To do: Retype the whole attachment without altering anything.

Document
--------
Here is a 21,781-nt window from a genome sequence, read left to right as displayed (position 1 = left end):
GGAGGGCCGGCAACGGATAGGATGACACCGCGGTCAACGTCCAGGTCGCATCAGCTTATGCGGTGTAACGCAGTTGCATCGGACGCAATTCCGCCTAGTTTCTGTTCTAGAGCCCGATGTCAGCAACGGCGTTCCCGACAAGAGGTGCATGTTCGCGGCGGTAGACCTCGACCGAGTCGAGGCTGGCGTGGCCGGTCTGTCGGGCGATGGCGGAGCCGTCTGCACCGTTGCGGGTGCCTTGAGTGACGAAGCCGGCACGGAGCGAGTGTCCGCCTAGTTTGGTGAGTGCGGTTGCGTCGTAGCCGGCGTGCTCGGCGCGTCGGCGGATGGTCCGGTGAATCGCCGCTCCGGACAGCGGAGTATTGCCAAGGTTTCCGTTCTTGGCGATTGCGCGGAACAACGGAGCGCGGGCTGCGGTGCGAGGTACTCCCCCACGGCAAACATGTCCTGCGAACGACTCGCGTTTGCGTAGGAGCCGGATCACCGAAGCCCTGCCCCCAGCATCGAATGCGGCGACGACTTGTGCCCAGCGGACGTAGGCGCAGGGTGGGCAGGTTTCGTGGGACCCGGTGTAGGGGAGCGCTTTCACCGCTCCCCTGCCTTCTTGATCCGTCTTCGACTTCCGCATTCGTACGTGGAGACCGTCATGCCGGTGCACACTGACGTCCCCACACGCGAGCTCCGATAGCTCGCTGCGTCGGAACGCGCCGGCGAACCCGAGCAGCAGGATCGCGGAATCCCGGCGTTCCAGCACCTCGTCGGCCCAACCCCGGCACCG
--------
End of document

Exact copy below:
Here is a 21,781-nt window from a genome sequence, read left to right as displayed (position 1 = left end):
GGAGGGCCGGCAACGGATAGGATGACACCGCGGTCAACGTCCAGGTCGCATCAGCTTATGCGGTGTAACGCAGTTGCATCGGACGCAATTCCGCCTAGTTTCTGTTCTAGAGCCCGATGTCAGCAACGGCGTTCCCGACAAGAGGTGCATGTTCGCGGCGGTAGACCTCGACCGAGTCGAGGCTGGCGTGGCCGGTCTGTCGGGCGATGGCGGAGCCGTCTGCACCGTTGCGGGTGCCTTGAGTGACGAAGCCGGCACGGAGCGAGTGTCCGCCTAGTTTGGTGAGTGCGGTTGCGTCGTAGCCGGCGTGCTCGGCGCGTCGGCGGATGGTCCGGTGAATCGCCGCTCCGGACAGCGGAGTATTGCCAAGGTTTCCGTTCTTGGCGATTGCGCGGAACAACGGAGCGCGGGCTGCGGTGCGAGGTACTCCCCCACGGCAAACATGTCCTGCGAACGACTCGCGTTTGCGTAGGAGCCGGATCACCGAAGCCCTGCCCCCAGCATCGAATGCGGCGACGACTTGTGCCCAGCGGACGTAGGCGCAGGGTGGGCAGGTTTCGTGGGACCCGGTGTAGGGGAGCGCTTTCACCGCTCCCCTGCCTTCTTGATCCGTCTTCGACTTCCGCATTCGTACGTGGAGACCGTCATGCCGGTGCACACTGACGTCCCCACACGCGAGCTCCGATAGCTCGCTGCGTCGGAACGCGCCGGCGAACCCGAGCAGCAGGATCGCGGAATCCCGGCGTTCCAGCACCTCGTCGGCCCAACCCCGGCACCG